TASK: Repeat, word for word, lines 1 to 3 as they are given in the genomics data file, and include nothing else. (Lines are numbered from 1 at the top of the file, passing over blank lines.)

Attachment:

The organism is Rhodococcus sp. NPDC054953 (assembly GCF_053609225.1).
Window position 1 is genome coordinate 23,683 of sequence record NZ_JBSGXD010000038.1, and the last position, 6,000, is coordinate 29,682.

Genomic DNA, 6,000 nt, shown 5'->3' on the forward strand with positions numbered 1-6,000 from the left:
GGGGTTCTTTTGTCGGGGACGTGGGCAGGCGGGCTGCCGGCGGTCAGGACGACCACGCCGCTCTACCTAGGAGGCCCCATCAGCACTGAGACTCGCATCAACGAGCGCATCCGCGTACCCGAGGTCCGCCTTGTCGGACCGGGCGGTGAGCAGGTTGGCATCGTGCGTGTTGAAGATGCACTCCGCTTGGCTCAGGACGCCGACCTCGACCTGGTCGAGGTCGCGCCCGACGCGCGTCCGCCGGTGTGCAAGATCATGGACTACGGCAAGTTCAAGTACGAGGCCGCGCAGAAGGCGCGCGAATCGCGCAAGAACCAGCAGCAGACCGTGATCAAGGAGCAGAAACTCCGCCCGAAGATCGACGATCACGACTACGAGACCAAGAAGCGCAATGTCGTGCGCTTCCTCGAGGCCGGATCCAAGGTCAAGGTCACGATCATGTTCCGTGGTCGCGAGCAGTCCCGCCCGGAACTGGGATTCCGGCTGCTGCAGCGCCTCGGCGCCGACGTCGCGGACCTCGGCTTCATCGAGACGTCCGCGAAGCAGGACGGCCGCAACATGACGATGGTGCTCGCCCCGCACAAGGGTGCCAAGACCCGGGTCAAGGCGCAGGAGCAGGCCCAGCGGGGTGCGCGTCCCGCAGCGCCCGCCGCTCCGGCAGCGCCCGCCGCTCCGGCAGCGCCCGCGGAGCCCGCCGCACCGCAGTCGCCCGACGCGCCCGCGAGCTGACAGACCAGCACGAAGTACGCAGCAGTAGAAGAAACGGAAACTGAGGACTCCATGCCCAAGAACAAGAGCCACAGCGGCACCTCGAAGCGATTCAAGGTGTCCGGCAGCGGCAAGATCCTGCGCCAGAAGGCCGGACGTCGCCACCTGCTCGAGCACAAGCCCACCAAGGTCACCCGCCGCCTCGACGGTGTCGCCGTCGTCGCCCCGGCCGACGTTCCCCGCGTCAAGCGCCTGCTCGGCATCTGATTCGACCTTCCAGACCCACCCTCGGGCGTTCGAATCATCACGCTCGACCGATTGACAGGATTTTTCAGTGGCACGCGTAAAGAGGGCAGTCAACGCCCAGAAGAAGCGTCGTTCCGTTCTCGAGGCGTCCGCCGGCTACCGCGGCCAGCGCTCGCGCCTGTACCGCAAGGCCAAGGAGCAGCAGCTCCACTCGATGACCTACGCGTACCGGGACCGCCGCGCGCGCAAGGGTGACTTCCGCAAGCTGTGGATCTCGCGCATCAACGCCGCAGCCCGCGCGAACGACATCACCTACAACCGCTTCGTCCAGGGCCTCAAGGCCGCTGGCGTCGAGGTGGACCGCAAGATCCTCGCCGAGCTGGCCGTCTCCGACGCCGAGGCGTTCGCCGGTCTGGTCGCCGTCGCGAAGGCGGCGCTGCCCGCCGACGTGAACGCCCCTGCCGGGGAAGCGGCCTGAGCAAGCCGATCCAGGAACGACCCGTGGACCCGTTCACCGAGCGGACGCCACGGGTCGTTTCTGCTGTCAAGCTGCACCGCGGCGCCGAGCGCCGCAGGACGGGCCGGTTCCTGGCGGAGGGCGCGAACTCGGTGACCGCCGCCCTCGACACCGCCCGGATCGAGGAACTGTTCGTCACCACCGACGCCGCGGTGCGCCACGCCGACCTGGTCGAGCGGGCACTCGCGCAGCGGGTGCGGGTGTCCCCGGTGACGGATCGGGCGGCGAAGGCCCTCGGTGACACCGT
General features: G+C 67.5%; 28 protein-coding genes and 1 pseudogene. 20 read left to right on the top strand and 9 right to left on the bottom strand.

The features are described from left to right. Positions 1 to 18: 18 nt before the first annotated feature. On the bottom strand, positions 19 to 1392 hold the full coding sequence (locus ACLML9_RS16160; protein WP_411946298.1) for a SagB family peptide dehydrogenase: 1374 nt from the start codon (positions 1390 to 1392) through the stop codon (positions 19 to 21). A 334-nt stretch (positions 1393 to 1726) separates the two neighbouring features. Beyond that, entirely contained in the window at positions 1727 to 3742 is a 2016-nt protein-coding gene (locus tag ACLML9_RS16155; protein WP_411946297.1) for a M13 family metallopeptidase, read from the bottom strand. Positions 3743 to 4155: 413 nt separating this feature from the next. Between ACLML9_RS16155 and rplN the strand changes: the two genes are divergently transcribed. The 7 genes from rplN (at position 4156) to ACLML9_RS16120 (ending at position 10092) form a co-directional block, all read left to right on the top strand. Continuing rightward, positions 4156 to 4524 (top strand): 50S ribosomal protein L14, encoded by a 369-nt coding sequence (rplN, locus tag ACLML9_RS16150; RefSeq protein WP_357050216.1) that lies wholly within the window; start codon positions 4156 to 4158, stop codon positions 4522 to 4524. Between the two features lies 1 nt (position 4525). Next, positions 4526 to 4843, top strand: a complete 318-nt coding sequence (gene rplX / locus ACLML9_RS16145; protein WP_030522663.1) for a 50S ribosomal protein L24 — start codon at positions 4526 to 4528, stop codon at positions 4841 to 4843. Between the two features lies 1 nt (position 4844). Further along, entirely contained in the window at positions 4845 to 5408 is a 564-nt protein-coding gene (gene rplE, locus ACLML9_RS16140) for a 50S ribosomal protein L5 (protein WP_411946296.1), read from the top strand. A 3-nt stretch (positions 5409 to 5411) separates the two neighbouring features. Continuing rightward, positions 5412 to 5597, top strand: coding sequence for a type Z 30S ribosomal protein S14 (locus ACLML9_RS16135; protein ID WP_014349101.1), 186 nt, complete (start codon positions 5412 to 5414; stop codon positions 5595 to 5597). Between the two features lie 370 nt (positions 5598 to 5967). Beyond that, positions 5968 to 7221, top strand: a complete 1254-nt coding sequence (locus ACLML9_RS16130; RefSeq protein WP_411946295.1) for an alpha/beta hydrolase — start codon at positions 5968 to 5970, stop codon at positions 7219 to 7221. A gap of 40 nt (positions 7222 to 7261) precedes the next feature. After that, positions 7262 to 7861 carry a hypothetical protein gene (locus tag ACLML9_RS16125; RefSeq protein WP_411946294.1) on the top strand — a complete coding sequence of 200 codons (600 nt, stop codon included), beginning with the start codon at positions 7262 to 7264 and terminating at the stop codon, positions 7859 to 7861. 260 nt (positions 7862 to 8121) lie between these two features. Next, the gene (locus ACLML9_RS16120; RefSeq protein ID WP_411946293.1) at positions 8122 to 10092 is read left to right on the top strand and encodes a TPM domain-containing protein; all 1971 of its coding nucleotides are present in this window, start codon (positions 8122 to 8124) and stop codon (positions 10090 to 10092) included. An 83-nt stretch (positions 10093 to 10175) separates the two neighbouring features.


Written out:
The organism is Rhodococcus sp. NPDC054953 (assembly GCF_053609225.1).
Window position 1 is genome coordinate 23,683 of sequence record NZ_JBSGXD010000038.1, and the last position, 6,000, is coordinate 29,682.

Genomic DNA, 6,000 nt, shown 5'->3' on the forward strand with positions numbered 1-6,000 from the left: